Group Decision Making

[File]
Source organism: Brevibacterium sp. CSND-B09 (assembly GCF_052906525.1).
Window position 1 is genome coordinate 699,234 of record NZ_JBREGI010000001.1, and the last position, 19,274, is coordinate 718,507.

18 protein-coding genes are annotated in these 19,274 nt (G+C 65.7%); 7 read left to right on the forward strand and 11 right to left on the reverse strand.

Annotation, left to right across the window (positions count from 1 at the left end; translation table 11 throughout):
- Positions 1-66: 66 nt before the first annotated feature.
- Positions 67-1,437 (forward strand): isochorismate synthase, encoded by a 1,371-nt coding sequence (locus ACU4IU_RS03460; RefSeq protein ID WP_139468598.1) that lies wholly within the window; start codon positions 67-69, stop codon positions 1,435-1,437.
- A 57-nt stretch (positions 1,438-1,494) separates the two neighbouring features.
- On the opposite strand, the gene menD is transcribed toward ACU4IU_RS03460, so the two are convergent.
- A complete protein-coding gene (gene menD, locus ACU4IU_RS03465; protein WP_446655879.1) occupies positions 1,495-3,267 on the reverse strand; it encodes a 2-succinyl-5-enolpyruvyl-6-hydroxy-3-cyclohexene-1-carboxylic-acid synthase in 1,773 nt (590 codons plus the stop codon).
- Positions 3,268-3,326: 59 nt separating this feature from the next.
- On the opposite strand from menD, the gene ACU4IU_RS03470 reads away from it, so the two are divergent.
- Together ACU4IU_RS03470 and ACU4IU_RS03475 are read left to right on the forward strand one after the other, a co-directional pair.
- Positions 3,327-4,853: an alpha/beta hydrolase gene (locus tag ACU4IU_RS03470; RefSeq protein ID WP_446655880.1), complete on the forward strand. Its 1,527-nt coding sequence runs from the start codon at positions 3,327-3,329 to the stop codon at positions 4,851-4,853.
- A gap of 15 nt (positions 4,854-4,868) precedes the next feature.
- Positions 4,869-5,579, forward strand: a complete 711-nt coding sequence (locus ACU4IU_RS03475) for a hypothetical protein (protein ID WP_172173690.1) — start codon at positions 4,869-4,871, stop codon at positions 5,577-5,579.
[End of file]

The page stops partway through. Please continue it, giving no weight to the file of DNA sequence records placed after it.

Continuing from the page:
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The purpose of this essay is to identify the strengths and weaknesses of group decision making which may perhaps lead to an improvement in organisational decision making. In order for an organisation to exist there must be a collection of people trying to achieve the same purpose. Several issues arise when a group comes together to discuss ideas and formulate plans effecting the organisation. Performance becomes more effective and efficient when proper techniques are used to accomplish a specific task or activity. Brainstorming, the nominal group technique as well as electronic meetings have the potential to assist in complicated situations. Furthermore, with the assumption that these methods facilitate, increasing organisational decision making may occur. Interacting groups rely on verbal and non verbal interface to communicate. Poorly organised meetings cause members to second guess themselves and hold back alternative ideas due to the hidden pressures of judgment and disapproval of recommendations. Brainstorming utilizes “an idea-generation process that specifically encourages any and all alternatives while withholding any criticism” (Robbins, Judge, Millett & Waters-Marsh, 2008). There are two components of brainstorming. First, free wheeling means to share and record all ideas concurrently as they are being expressed. The downfall associated with this method is known as production blocking. Production blocking is a common issue that forces a disruption in brain activity caused by the “inability for more than one group member to talk at the same time” (Kerr and Tindale, 2004). The randomness of speaking turns distracts proper concentration and train of thought. The second method is Round-Robin, this is where members have the chance to speak at a precise time and has the opportunity to pass if needed (Kelly, 1994). Simply one out of the ordinary idea can fuel many others into thinking out of the box. Both methods of brainstorming allow members to join...
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